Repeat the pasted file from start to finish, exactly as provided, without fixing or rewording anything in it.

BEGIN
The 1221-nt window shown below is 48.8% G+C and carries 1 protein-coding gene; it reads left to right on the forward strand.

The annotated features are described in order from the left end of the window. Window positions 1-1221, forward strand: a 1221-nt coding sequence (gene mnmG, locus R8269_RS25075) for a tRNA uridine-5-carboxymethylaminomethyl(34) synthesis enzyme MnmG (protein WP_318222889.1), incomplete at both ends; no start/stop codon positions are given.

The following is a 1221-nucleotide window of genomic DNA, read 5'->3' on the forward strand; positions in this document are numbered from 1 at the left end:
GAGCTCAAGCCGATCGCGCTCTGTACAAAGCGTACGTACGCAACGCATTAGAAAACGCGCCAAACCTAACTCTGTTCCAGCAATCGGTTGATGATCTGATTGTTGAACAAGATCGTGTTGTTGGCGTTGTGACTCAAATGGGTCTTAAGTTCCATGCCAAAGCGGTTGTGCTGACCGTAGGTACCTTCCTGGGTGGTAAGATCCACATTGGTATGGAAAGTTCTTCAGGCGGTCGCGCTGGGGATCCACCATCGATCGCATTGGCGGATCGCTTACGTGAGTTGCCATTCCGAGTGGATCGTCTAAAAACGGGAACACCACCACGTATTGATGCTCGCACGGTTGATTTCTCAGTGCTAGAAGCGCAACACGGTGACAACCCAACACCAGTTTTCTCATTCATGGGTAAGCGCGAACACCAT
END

The 1221-nt window shown below is 48.8% G+C and carries 1 protein-coding gene; it reads left to right on the forward strand.

The annotated features are described in order from the left end of the window. Window positions 1-1221, forward strand: a 1221-nt coding sequence (gene mnmG, locus R8269_RS25075) for a tRNA uridine-5-carboxymethylaminomethyl(34) synthesis enzyme MnmG (protein WP_318222889.1), incomplete at both ends; no start/stop codon positions are given.

The following is a 1221-nucleotide window of genomic DNA, read 5'->3' on the forward strand; positions in this document are numbered from 1 at the left end:
GAGCTCAAGCCGATCGCGCTCTGTACAAAGCGTACGTACGCAACGCATTAGAAAACGCGCCAAACCTAACTCTGTTCCAGCAATCGGTTGATGATCTGATTGTTGAACAAGATCGTGTTGTTGGCGTTGTGACTCAAATGGGTCTTAAGTTCCATGCCAAAGCGGTTGTGCTGACCGTAGGTACCTTCCTGGGTGGTAAGATCCACATTGGTATGGAAAGTTCTTCAGGCGGTCGCGCTGGGGATCCACCATCGATCGCATTGGCGGATCGCTTACGTGAGTTGCCATTCCGAGTGGATCGTCTAAAAACGGGAACACCACCACGTATTGATGCTCGCACGGTTGATTTCTCAGTGCTAGAAGCGCAACACGGTGACAACCCAACACCAGTTTTCTCATTCATGGGTAAGCGCGAACACCAT